It is widely accepted that cats can vomit when they are very healthy.  Most often, cat owners associate vomiting with the peaceful grooming most cats love to do.  Yes, it is true that cats can bring up hairballs when they are grooming more than they usually do and they ingest a lot of fur, but cats are meant to groom, so their gastrointestinal tract was designed to handle most of the fur they swallow.  I like to think of the cats’ GI tract as having great housekeeping capabilities.  So, when I find that a cat is vomiting a lot, I am not likely to accept it as normal.  I am not saying that every time a cat vomits there is something very wrong, but I think a cat that vomits regularly, likely needs some help.

Simple causes of vomiting can be the way a cat eats – some almost inhale food!  Many times, moving a cat from canned food to dry food will help since it slows some cats down, or the other way around.  I also ask owners to use bowls like the Brake-Fast bowls, or have owners put a small ball in the cat’s dish which usually get the cat to eat slower.  Cats can also develop sensitivities to a cat food’s ingredients, so trying different foods might be all that is needed to stop a cat from vomiting.  Keep track of how often your cat brings up food or fluid and whether it vomits just after eating (referred to as regurgitation) or whether it can happen hours after eating.  If you make changes in the way you feed and try different diets but vomiting continues, it is time to make an appointment with your veterinarian.

The cause of vomiting that I think is most often missed by owners because their cats seem perfectly fine despite vomiting regularly, is a condition called inflammatory bowel disease (IBD).  IBD is a very complicated condition, because the level of inflammation in the cat’s GI tract that one cat has can be very different than the level of inflammation another cat has.  Along with the difference in the severity of inflammation is the fact that our GI tract and cats’ GI tracts have architectures that are very specific.  The GI tract has an important job, so changes in the architecture due to smoldering inflammation that eventually alters the main function of the GI tract, which is to absorb nutrients, can lead to devastating consequences that can also involve other important organs. When inflammation occurs, the changes are not always the same, so the treatment can vary. This means that your veterinarian is likely to recommend diagnostic tests that will figure out what the best way is to treat your cat.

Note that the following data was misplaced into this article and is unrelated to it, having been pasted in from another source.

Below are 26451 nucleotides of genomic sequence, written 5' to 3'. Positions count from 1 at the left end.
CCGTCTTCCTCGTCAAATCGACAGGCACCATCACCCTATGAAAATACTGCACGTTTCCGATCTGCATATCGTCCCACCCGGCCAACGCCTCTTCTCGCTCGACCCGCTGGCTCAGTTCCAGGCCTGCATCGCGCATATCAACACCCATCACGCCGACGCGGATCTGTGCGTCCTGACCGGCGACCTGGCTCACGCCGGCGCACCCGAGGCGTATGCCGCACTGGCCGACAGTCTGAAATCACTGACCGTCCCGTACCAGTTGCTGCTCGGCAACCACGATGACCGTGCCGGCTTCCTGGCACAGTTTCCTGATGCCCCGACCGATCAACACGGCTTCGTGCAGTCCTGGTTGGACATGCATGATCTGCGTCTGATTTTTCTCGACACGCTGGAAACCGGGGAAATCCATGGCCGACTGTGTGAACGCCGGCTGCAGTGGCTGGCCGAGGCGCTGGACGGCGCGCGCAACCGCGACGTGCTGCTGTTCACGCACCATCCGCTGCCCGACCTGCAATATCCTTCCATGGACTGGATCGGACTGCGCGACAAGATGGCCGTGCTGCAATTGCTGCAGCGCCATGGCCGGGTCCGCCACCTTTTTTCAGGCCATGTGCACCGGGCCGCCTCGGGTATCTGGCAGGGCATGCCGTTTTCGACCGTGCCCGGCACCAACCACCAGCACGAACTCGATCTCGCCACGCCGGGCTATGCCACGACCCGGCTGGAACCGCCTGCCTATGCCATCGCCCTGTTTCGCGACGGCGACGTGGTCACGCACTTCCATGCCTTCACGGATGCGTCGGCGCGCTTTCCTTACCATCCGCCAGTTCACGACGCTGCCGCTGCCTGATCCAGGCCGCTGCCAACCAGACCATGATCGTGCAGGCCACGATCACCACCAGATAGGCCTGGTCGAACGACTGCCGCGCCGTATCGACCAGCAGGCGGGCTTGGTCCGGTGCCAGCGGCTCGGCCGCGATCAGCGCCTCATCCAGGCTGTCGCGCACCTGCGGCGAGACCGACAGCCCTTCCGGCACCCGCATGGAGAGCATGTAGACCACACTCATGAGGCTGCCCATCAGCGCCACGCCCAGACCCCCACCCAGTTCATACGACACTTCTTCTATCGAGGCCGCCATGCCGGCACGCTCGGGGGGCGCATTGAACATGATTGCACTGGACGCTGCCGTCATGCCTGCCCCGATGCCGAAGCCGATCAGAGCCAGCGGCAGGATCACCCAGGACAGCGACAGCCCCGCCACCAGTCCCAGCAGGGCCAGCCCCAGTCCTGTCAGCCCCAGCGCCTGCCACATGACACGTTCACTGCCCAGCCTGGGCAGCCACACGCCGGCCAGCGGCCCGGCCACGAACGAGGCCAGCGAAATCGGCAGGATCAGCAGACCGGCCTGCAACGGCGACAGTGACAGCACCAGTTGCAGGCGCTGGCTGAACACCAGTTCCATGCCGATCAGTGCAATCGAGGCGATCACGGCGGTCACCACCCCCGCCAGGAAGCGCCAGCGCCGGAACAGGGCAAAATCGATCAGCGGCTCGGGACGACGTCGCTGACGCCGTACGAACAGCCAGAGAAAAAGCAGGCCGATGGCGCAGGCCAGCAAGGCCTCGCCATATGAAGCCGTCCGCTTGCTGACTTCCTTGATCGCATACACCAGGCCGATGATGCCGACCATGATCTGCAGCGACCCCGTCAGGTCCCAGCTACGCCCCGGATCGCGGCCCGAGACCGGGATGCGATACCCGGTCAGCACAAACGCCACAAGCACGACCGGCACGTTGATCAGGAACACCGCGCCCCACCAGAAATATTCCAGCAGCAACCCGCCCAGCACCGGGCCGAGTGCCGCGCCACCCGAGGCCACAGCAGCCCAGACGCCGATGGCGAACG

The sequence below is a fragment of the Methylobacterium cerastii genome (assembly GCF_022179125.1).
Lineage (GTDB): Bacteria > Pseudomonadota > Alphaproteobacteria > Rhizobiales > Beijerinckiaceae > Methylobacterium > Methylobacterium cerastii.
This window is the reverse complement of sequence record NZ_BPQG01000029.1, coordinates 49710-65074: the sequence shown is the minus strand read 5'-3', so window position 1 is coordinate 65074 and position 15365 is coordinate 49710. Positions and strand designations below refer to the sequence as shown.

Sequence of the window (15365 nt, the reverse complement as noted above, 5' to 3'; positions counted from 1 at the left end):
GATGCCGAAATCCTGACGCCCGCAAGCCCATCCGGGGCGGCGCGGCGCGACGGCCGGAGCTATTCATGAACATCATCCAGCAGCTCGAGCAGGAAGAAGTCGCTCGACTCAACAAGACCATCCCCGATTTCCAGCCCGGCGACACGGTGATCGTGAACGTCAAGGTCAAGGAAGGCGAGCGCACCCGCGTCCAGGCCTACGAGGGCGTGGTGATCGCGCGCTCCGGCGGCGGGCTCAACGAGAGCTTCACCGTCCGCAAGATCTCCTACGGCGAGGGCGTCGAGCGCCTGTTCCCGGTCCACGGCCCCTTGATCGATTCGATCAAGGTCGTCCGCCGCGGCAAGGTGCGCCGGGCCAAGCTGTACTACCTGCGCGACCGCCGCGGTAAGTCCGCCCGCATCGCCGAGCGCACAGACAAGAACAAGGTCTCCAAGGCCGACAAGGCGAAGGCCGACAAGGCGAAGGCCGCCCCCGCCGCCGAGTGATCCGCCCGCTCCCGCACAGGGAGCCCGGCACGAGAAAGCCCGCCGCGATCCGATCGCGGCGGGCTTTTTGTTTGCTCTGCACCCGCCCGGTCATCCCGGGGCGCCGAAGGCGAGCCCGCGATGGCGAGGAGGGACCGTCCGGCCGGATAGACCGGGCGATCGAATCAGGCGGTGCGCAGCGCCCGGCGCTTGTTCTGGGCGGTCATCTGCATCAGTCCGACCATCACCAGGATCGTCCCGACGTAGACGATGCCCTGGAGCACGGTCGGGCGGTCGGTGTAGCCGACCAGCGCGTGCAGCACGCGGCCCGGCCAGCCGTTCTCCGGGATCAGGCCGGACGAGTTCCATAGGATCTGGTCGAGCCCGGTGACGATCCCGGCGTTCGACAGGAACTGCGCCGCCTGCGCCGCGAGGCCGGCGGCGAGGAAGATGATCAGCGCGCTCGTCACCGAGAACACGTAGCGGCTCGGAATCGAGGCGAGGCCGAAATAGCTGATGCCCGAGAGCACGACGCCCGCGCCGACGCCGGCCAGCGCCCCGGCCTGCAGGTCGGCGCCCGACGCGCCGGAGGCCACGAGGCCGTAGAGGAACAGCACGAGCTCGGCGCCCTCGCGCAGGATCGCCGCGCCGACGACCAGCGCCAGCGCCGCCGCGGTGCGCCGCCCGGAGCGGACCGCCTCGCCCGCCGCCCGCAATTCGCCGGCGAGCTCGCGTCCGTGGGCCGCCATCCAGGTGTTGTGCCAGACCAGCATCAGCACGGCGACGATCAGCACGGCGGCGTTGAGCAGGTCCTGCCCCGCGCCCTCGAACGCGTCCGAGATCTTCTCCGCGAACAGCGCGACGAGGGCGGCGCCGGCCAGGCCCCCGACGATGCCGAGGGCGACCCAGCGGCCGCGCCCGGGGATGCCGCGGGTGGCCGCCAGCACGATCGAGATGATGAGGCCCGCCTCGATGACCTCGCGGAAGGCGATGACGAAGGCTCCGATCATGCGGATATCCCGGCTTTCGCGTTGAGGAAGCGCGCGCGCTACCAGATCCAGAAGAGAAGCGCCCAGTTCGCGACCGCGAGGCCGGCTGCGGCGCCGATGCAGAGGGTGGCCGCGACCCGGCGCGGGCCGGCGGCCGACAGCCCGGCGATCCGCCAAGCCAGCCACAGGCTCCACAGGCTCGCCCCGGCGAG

So, if your cat vomits regularly or a friend tells you their cat vomits regularly, remember that it really isn’t normal for a cat to vomit often.  I think that cat needs to see a veterinarian as soon as possible!

Dr Diane Eigner

Diane Eigner graduated from the University of Pennsylvania Veterinary School in 1980. Dr. Eigner established her exclusively feline practice, The Cat Doctor, in Philadelphia in 1983, and began offering house call services at the Jersey Shore in 1991. She is a past president of the University of Pennsylvania’s Veterinary School Alumni Society, a Past President of the American Association of Feline Practitioners and is a member of the advisory board of Harcum Junior College’s Veterinary Technical School. Diane has been the consulting veterinarian for the Morris Animal Refuge since 1983. Doctor Eigner’s column “Ask The Cat Doctor” appeared in the Cat Fancier’s Almanac from 1996-2000. Diane joined the Catalyst Council’s board as the American Association of Feline Practitioner’s representative in 2009. She is now serving as the immediate past-chair of the Catalyst Council.

An avid Sailor, Diane loves nothing better than to be at the Jersey shore where she keeps her sailboat, Purrfect, and where she has a second home. Since meeting her husband, Fred Turoff, Temple University’s Men’s gymnastics team head coach, her family life has been dominated by men’s gymnastics. Her son Evan is a level ten gymnast that competes nationally and will join her husband’s division I men’s gymnastics team in the fall.. Diane also shares her life with three very entertaining cats. Though she shouldn’t have a favorite, her Sphynx cat, Velvet, which she rescued at the shelter where she consults, is the cat love of her life. Her integrated home also includes a Welsh Corgi named Twinks, two Cornish Rex cats, Naui and Padi and a Russian Tortoise.

The Cat Doctor
535 North 22nd Street
Philadelphia, PA 19130

Phone: (215) 561-7668
Fax: (215) 561-3616
Email: meow@thecatdr.com

Website: http://www.thecatdr.com